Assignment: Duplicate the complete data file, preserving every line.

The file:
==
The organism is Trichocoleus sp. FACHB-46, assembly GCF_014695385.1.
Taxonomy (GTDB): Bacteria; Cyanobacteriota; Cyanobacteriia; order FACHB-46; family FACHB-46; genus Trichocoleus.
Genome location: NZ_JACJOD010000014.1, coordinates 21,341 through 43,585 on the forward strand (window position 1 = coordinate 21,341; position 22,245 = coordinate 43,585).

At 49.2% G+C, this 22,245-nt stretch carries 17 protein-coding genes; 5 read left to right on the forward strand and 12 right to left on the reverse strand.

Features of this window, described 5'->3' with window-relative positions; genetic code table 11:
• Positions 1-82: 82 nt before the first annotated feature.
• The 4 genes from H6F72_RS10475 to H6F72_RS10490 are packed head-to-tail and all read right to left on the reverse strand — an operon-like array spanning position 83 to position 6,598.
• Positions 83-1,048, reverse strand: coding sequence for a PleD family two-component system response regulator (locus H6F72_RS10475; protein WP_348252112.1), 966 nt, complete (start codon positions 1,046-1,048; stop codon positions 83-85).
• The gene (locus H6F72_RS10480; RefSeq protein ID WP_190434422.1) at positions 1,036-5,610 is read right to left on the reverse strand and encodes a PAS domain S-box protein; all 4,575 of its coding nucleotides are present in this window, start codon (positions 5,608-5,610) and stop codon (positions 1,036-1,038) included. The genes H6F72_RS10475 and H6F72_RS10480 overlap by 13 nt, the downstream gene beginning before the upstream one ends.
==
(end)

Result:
The organism is Trichocoleus sp. FACHB-46, assembly GCF_014695385.1.
Taxonomy (GTDB): Bacteria; Cyanobacteriota; Cyanobacteriia; order FACHB-46; family FACHB-46; genus Trichocoleus.
Genome location: NZ_JACJOD010000014.1, coordinates 21,341 through 43,585 on the forward strand (window position 1 = coordinate 21,341; position 22,245 = coordinate 43,585).

At 49.2% G+C, this 22,245-nt stretch carries 17 protein-coding genes; 5 read left to right on the forward strand and 12 right to left on the reverse strand.

Features of this window, described 5'->3' with window-relative positions; genetic code table 11:
• Positions 1-82: 82 nt before the first annotated feature.
• The 4 genes from H6F72_RS10475 to H6F72_RS10490 are packed head-to-tail and all read right to left on the reverse strand — an operon-like array spanning position 83 to position 6,598.
• Positions 83-1,048, reverse strand: coding sequence for a PleD family two-component system response regulator (locus H6F72_RS10475; protein WP_348252112.1), 966 nt, complete (start codon positions 1,046-1,048; stop codon positions 83-85).
• The gene (locus H6F72_RS10480; RefSeq protein ID WP_190434422.1) at positions 1,036-5,610 is read right to left on the reverse strand and encodes a PAS domain S-box protein; all 4,575 of its coding nucleotides are present in this window, start codon (positions 5,608-5,610) and stop codon (positions 1,036-1,038) included. The genes H6F72_RS10475 and H6F72_RS10480 overlap by 13 nt, the downstream gene beginning before the upstream one ends.